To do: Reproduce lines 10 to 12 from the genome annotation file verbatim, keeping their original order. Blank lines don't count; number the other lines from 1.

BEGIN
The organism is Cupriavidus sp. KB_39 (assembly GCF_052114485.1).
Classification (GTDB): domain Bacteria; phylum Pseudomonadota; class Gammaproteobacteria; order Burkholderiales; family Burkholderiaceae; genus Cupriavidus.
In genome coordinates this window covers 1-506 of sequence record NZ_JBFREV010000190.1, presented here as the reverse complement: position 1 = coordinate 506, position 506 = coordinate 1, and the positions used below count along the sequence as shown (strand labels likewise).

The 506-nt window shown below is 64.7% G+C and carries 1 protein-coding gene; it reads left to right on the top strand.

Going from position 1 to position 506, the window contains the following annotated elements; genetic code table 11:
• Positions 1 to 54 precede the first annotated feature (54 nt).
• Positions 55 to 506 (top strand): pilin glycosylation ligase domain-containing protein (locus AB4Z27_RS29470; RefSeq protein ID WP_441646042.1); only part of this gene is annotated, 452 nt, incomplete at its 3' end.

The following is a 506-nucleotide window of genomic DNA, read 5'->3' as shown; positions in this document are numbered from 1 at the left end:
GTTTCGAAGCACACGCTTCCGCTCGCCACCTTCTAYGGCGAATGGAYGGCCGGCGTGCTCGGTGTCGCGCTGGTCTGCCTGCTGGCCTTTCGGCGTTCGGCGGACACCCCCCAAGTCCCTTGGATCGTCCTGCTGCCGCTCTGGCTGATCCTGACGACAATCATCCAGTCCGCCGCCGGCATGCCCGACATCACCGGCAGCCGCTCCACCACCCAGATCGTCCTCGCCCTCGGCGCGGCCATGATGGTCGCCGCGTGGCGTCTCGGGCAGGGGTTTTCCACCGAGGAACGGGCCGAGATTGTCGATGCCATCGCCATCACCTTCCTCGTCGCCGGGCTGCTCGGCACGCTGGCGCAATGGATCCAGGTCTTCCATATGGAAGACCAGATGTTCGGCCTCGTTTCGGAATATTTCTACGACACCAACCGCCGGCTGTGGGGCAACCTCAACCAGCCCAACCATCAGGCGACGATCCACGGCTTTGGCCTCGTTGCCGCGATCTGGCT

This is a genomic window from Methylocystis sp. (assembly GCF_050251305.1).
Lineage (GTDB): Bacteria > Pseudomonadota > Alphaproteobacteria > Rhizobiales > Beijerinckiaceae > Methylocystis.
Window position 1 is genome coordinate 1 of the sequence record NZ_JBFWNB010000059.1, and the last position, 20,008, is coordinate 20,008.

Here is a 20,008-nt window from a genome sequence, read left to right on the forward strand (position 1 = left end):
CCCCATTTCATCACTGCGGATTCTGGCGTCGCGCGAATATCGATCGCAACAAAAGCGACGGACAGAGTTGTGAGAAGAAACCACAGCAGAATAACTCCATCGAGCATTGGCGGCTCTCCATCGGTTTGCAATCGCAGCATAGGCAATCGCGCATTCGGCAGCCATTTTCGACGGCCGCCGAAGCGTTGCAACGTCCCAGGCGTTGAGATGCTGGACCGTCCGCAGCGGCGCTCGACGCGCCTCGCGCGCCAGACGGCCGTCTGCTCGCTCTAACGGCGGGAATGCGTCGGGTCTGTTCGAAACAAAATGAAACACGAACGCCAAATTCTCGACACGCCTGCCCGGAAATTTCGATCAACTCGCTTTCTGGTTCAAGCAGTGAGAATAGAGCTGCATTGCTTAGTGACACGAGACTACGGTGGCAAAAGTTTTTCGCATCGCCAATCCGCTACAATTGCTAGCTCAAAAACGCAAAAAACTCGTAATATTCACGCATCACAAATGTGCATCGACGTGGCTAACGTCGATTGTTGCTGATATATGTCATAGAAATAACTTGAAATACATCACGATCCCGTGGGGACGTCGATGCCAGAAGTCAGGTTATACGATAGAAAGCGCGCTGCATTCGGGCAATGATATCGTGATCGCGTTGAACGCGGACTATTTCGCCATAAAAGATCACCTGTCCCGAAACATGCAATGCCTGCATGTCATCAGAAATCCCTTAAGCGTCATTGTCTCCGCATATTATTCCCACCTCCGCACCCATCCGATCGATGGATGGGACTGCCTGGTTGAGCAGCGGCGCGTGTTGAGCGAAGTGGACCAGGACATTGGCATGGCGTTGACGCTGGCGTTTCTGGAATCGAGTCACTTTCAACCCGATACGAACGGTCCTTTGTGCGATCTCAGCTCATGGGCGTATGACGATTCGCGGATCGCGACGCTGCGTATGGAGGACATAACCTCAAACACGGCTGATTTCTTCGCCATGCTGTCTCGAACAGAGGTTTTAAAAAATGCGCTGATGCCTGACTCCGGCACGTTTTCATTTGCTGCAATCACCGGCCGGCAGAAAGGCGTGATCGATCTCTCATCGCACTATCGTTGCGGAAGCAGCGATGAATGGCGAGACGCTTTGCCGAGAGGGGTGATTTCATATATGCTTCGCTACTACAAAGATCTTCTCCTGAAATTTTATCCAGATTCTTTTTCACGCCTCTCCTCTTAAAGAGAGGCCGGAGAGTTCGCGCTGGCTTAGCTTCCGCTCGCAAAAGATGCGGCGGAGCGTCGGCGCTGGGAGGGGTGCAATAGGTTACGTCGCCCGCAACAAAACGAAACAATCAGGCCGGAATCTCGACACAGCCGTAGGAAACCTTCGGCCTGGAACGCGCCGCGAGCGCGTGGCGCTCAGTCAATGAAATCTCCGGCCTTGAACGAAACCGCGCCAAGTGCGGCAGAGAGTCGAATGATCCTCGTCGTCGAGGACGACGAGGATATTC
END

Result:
This is a genomic window from Methylocystis sp. (assembly GCF_050251305.1).
Lineage (GTDB): Bacteria > Pseudomonadota > Alphaproteobacteria > Rhizobiales > Beijerinckiaceae > Methylocystis.
Window position 1 is genome coordinate 1 of the sequence record NZ_JBFWNB010000059.1, and the last position, 20,008, is coordinate 20,008.